Obama’s Third Oval Office Address Stresses Need For Gun Control
December 07, 2015
President Obama signs five-year $305 billion highway funding bill on Friday to authorize collection of 18.4 cent per gallon gas tax and provide billions for roadway improvement projects; Obama gives third Oval Office address following last week’s mass shooting in San Bernadino, CA, calling for new gun control measures; China’s foreign exchange reserves posted third largest monthly decline on record in November, falling $87 billion.
- President Obama signed a five-year $305 billion highway funding bill on Friday, the first of such long-term spending measures approved since 2005, to formally reauthorize the collection of the 18.4 cent per gallon gas tax and to provide $205 billion for roadway improvement projects. The legislation also appropriates $48 billion for mass-transit projects and reauthorizes the Export-Import Bank until 2019. The funding also includes $70 billion in “pay-fors” to close the $16 billion annual deficit that has emerged from the reduced collection of gas taxes as motor vehicles have become more fuel efficient in recent years. The bill falls short of the president’s initial six-year $478 billion proposal, however, as he both criticized Congress for not passing an even longer term measure that promotes greater infrastructure sustainability while praising legislators for their bipartisan cooperation during the signing ceremony. The Senate passed the highway funding bill on Thursday in a vote of 83-16 while the House voted on the same day to approve the legislation in a vote of 359-65. [Hill]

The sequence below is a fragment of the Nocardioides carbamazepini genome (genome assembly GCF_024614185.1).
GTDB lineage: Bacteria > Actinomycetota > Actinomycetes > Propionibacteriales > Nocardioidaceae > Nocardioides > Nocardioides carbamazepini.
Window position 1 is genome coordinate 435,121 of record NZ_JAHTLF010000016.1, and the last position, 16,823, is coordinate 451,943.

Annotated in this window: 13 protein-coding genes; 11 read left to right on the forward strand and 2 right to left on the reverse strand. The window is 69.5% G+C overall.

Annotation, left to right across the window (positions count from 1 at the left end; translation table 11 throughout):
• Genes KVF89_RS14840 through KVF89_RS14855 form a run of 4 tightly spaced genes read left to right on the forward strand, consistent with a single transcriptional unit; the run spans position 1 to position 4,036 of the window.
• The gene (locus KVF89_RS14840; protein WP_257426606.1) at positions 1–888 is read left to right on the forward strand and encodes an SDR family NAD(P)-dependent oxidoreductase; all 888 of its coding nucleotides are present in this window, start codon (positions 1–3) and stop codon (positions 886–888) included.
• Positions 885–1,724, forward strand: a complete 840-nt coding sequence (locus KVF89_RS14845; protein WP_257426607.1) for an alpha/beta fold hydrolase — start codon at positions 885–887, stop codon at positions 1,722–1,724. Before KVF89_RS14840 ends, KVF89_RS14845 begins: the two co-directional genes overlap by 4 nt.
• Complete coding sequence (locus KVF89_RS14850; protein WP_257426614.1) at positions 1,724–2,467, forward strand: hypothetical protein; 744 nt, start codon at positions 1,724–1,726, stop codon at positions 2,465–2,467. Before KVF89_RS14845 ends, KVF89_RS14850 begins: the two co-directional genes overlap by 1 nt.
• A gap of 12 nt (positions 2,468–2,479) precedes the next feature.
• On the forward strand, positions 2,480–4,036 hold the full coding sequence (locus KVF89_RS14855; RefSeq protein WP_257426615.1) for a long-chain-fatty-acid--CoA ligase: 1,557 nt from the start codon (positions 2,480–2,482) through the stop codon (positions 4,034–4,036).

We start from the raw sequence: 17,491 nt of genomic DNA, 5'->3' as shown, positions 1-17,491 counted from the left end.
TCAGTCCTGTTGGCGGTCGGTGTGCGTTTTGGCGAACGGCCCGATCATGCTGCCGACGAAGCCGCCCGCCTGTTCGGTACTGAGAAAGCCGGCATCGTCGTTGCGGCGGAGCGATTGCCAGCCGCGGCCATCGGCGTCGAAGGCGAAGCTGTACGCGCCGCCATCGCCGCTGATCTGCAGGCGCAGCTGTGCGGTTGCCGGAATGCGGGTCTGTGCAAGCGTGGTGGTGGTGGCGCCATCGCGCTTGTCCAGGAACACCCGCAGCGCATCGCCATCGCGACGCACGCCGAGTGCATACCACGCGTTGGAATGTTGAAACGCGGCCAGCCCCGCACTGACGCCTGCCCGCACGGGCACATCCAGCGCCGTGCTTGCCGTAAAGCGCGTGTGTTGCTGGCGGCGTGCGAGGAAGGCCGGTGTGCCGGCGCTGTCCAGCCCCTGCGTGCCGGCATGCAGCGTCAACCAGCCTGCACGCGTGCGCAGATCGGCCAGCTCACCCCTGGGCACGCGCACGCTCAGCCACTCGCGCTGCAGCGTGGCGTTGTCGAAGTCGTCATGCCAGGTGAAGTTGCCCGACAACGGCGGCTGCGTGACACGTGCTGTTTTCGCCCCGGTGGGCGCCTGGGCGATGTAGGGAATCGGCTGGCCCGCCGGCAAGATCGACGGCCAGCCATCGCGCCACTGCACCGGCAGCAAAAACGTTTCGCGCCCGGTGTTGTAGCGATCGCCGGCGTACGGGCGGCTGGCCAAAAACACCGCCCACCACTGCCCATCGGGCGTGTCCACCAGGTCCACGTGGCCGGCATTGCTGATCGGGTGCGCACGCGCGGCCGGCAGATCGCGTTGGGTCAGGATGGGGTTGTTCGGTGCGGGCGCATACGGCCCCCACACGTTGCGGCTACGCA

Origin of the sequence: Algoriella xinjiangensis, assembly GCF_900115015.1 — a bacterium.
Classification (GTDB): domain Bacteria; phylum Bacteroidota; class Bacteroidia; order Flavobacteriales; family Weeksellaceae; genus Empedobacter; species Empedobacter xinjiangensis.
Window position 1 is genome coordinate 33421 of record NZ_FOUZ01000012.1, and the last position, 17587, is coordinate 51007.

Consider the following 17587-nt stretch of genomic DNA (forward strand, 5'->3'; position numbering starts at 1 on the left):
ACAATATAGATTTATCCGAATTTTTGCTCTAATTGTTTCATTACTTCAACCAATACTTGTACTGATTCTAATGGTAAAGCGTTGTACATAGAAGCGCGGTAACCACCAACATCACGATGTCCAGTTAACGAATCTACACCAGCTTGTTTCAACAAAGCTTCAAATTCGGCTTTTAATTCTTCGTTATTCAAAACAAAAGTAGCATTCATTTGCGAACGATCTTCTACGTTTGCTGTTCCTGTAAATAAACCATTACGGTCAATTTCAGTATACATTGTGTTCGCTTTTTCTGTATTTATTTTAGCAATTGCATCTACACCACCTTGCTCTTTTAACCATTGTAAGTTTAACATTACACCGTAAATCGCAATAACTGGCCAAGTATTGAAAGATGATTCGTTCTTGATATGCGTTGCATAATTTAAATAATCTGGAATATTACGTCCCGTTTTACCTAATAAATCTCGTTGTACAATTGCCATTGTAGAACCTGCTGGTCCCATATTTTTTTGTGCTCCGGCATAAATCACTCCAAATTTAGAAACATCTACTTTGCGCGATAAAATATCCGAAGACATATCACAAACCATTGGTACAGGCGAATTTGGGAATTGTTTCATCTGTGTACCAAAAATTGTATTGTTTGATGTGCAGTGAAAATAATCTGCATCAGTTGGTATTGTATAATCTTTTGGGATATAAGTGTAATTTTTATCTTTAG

- President Obama gave the third Oval Office address of his administration on Sunday following last week’s mass shooting in San Bernardino, CA, calling for new gun control measures and a tightened visa application process. The president suggested no new military initiatives, even though the FBI deemed Thursday’s massacre to be an act of terror and the two alleged perpetrators had links to the Islamic State. Congressional Republicans immediately condemned Mr. Obama’s remarks as being too weak in the face of the “evolving threat” of domestic terrorism that the president outlined in his speech, but agreed that visa screening should be more stringent, though they suggested that further retaliatory action be taken in the Middle East. [WSJ]
Economic Indicators & News
- China’s foreign exchange reserves posted their third-largest monthly decline on record in November, falling $87 billion, after declining nine out of the last 11 months to stand at $3.43 trillion. The People’s Bank of China is engaged in an active currency strategy in which it is selling U.S. dollars to protect the renminbi value against further depreciation as investors sell Yuan assets to hedge themselves against the slowing of the Chinese economy. The largest decline in PBoC FOREX reserves occurred in August—the month in which the government depreciated their currency by 1.9% to promote global export competitiveness—by selling $94 billion in dollars. In part, the result has been higher U.S. treasury yields as China has flooded the market with supply. Meanwhile, the Chinese State Information Center reduced the 2016 GDP growth estimate to 6.5% with fixed asset investment at 9%, down from 15% in 2015, and exports up 1.5%, significantly below the prior year’s 6.0% target. [FT]